In January 2018 an initial workshop in London, United Kingdom, brought together a small number of conservation NGOs, scientists, zoos and aquaria, and industry representatives to discuss the concept of a new partnership for fish conservation. Some key conclusions arising from this workshop were the following:

  • The partnership should focus on freshwater fish, with the possibility of expanding to other freshwater taxa once the partnership is formed and more developed.
  • There is a lack of species-focused conservation for freshwater fish and freshwater species more broadly, particularly in tropical latitudes where species diversity is highest.
  • There would be a need to develop the capacity of organizations implementing fish conservation activities and to raise public awareness about the current conservation crisis facing freshwater species.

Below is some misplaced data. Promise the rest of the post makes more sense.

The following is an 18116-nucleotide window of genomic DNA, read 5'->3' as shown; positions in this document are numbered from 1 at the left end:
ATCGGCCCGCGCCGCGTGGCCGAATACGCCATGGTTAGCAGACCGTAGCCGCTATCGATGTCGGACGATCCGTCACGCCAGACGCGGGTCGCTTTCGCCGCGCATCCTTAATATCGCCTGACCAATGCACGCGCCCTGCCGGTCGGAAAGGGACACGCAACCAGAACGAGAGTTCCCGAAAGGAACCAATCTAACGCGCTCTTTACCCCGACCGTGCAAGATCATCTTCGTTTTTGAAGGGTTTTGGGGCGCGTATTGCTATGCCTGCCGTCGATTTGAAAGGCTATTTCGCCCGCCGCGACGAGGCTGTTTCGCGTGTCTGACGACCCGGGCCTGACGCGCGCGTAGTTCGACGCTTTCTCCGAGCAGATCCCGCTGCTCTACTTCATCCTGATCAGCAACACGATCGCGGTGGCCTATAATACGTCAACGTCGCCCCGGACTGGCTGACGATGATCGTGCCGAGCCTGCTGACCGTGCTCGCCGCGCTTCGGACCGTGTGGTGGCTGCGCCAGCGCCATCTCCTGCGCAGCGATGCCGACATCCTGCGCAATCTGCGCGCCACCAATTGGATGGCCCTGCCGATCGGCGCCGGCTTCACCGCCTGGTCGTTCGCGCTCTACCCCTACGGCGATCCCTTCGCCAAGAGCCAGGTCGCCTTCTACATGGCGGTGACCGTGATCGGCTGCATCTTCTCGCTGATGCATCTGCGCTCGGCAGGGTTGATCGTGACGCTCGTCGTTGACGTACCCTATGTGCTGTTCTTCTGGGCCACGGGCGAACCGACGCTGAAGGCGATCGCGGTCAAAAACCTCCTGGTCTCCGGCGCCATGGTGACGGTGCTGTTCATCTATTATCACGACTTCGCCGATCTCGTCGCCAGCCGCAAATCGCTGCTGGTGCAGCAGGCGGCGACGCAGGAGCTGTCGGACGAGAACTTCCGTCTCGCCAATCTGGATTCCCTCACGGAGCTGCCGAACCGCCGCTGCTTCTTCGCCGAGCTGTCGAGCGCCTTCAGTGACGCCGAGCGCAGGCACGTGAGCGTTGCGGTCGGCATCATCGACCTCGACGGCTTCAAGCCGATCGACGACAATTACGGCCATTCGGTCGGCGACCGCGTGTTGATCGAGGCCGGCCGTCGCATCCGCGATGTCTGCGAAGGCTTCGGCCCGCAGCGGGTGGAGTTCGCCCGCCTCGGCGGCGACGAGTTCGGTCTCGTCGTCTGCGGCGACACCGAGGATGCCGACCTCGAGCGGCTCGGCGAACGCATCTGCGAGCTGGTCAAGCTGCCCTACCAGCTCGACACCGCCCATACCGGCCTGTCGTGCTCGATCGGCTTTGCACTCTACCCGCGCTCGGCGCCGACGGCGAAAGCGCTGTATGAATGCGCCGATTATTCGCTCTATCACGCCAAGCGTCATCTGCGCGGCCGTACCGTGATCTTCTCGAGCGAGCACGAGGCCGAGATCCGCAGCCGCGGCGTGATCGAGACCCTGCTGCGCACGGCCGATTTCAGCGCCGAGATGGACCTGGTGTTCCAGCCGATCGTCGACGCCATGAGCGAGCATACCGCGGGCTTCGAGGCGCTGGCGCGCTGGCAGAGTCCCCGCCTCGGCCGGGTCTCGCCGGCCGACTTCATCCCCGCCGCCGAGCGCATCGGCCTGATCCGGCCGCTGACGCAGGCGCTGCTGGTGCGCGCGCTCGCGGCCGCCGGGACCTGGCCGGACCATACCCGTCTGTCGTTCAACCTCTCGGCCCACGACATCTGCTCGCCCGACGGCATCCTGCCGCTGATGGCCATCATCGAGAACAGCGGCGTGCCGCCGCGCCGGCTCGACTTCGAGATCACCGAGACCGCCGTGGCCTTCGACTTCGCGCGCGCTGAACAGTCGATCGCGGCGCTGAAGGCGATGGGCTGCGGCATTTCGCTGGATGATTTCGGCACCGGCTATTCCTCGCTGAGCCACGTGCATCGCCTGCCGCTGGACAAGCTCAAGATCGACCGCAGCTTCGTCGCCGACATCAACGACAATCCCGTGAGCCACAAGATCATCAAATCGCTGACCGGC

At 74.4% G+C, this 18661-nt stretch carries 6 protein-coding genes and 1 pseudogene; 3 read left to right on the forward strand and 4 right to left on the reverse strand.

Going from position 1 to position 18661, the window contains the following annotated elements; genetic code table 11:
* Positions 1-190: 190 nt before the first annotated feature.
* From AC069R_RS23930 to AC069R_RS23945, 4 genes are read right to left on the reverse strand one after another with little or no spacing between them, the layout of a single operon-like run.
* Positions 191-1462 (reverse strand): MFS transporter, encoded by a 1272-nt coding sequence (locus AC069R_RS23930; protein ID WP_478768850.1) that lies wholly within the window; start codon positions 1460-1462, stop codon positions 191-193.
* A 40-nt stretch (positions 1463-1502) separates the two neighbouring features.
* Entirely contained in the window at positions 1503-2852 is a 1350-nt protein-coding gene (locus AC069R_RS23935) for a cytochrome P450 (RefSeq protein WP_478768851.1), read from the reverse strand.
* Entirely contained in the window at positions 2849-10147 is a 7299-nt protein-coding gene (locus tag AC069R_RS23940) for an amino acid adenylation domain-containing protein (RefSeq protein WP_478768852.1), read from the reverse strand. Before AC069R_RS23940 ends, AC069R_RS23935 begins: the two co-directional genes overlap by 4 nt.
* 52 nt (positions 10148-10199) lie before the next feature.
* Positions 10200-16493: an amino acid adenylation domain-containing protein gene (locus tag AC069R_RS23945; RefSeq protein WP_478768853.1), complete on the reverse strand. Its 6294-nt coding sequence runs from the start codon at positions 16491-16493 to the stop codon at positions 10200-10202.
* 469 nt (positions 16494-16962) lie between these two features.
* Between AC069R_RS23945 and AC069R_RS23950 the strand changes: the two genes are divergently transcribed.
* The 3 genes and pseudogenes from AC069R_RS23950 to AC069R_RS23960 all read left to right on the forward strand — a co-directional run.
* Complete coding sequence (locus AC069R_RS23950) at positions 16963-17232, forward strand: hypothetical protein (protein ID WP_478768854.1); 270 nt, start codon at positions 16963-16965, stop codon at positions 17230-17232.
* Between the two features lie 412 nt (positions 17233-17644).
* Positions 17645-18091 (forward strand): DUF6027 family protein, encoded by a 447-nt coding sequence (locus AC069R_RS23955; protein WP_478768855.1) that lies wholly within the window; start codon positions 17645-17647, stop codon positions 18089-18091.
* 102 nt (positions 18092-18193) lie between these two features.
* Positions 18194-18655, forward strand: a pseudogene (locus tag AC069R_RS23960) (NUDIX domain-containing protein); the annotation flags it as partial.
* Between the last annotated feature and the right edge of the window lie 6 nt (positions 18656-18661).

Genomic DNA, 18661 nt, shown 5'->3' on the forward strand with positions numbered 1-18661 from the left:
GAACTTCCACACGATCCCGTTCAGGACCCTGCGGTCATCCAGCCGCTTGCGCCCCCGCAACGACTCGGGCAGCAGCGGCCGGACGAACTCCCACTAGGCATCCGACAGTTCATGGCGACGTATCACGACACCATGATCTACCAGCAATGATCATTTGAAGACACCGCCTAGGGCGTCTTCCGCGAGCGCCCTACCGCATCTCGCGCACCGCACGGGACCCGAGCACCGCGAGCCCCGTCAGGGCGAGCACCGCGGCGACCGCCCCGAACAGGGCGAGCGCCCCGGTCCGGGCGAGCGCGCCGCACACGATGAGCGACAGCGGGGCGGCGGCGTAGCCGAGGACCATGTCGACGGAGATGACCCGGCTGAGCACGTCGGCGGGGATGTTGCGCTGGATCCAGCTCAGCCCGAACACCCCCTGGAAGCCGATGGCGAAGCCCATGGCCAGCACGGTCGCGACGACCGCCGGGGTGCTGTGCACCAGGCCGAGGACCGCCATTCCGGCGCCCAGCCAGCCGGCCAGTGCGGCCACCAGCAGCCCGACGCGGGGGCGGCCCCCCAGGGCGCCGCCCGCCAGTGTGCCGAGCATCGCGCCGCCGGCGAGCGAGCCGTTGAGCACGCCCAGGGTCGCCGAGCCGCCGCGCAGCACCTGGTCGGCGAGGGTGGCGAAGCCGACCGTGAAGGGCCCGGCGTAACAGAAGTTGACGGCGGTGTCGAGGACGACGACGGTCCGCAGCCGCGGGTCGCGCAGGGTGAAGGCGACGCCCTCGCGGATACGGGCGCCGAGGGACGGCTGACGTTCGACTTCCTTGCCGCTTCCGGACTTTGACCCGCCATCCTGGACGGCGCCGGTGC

• The partnership would need to be inclusive of all stakeholders from the outset. As such as ‘scoping phase’ should take place which engages a representative set of willing participants in answering key questions about Shoal’s structure, focus, awareness raising and funding strategies. A dedicated staff member would be required to run this phase of the organization’s development.